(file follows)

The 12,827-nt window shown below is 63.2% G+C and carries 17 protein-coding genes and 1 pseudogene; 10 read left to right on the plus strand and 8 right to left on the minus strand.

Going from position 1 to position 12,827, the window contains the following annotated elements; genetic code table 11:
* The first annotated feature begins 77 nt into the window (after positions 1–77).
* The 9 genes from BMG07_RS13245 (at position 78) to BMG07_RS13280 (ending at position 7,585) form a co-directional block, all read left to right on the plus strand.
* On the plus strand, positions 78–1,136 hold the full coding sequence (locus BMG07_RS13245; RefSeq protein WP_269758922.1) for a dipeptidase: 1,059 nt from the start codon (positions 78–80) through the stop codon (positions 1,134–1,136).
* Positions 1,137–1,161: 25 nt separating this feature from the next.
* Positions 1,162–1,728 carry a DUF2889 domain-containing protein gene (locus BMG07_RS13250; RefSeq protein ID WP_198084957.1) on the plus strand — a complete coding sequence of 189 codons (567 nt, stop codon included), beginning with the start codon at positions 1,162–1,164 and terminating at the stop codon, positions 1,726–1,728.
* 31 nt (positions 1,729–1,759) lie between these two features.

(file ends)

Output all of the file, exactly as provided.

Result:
The 12,827-nt window shown below is 63.2% G+C and carries 17 protein-coding genes and 1 pseudogene; 10 read left to right on the plus strand and 8 right to left on the minus strand.

Going from position 1 to position 12,827, the window contains the following annotated elements; genetic code table 11:
* The first annotated feature begins 77 nt into the window (after positions 1–77).
* The 9 genes from BMG07_RS13245 (at position 78) to BMG07_RS13280 (ending at position 7,585) form a co-directional block, all read left to right on the plus strand.
* On the plus strand, positions 78–1,136 hold the full coding sequence (locus BMG07_RS13245; RefSeq protein WP_269758922.1) for a dipeptidase: 1,059 nt from the start codon (positions 78–80) through the stop codon (positions 1,134–1,136).
* Positions 1,137–1,161: 25 nt separating this feature from the next.
* Positions 1,162–1,728 carry a DUF2889 domain-containing protein gene (locus BMG07_RS13250; RefSeq protein ID WP_198084957.1) on the plus strand — a complete coding sequence of 189 codons (567 nt, stop codon included), beginning with the start codon at positions 1,162–1,164 and terminating at the stop codon, positions 1,726–1,728.
* 31 nt (positions 1,729–1,759) lie between these two features.